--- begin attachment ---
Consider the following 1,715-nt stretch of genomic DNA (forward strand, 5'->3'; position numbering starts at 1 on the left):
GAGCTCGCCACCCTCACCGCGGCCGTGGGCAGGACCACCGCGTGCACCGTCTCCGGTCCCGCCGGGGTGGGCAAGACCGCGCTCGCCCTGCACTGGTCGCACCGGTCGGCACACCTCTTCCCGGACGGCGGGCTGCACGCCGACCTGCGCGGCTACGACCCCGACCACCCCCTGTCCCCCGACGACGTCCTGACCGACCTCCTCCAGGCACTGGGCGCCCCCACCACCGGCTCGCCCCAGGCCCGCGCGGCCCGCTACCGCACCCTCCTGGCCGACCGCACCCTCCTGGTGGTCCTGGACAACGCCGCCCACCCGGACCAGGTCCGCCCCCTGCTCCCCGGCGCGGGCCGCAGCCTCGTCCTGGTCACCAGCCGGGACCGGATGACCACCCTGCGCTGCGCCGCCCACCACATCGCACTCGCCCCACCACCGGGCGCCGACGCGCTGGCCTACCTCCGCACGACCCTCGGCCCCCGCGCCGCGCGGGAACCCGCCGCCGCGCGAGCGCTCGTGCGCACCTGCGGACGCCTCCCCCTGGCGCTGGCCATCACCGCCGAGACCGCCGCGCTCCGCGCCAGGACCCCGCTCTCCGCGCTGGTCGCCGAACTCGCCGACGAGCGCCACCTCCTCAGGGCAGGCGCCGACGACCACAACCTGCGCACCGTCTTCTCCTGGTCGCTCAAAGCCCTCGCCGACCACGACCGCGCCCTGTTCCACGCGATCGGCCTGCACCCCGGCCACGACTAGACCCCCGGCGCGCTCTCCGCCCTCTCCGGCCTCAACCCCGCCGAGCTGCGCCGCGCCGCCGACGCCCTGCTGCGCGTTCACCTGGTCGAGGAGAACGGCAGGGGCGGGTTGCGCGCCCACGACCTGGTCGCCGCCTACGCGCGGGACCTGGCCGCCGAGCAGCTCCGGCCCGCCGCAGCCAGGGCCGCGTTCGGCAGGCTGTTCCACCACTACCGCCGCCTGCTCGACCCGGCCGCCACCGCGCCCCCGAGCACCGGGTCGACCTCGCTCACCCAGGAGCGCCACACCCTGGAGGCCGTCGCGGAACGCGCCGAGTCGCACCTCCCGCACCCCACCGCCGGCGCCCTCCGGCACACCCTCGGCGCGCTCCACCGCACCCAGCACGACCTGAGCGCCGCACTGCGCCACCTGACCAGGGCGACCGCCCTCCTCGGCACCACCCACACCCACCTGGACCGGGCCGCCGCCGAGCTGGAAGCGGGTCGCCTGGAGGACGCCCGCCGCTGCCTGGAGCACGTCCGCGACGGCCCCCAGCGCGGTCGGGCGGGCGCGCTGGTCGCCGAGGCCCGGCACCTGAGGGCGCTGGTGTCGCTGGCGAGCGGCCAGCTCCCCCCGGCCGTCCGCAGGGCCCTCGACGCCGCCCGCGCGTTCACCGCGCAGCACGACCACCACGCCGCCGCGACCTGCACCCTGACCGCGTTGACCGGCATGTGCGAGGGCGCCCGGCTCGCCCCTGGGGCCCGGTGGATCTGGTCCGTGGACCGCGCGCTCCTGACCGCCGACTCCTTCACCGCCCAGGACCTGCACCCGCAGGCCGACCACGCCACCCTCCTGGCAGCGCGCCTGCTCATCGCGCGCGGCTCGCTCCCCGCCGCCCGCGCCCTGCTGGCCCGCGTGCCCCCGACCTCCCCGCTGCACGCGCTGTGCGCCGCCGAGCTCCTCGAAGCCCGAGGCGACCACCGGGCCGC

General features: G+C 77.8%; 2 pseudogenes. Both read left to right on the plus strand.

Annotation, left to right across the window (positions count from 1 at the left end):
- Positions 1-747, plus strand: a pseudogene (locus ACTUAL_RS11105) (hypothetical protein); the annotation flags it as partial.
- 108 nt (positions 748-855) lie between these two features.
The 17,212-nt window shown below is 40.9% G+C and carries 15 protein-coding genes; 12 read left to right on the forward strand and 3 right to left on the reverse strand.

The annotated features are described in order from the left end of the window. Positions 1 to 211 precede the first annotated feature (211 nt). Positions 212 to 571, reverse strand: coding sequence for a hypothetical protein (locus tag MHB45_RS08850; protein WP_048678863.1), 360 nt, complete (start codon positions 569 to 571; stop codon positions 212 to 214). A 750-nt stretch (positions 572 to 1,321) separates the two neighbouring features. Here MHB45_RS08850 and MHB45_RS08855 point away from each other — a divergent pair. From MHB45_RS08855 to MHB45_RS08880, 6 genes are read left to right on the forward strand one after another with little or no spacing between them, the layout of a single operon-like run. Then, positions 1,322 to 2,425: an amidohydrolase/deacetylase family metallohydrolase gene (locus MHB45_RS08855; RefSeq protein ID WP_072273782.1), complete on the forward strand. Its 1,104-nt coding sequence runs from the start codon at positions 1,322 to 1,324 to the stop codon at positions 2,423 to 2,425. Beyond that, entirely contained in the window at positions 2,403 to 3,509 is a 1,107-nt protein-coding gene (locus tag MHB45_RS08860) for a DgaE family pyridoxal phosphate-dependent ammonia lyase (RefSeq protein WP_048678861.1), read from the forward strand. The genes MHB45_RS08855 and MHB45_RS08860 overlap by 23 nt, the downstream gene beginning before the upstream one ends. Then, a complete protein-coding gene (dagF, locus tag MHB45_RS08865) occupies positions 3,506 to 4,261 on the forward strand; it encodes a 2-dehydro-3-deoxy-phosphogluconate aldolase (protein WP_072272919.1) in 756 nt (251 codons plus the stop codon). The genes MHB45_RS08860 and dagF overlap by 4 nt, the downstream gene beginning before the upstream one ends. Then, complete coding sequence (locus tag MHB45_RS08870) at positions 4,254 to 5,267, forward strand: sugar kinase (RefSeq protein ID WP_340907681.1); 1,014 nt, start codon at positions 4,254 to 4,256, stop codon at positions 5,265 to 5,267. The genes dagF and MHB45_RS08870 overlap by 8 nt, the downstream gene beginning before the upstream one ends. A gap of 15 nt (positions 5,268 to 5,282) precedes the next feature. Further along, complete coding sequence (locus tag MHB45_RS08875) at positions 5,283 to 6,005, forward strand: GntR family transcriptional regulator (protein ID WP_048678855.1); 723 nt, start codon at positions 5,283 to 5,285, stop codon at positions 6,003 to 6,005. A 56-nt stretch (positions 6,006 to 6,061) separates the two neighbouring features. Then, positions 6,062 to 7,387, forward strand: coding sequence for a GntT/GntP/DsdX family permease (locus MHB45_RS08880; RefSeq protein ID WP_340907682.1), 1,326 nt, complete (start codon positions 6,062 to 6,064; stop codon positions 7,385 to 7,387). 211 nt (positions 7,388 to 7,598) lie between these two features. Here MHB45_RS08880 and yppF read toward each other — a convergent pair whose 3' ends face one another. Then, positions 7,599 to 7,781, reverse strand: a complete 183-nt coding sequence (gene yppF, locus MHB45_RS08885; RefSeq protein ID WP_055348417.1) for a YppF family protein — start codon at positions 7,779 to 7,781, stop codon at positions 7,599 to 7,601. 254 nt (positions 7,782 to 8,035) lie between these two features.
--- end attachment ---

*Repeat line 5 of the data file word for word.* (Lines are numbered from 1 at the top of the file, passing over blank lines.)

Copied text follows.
- Positions 1-747, plus strand: a pseudogene (locus ACTUAL_RS11105) (hypothetical protein); the annotation flags it as partial.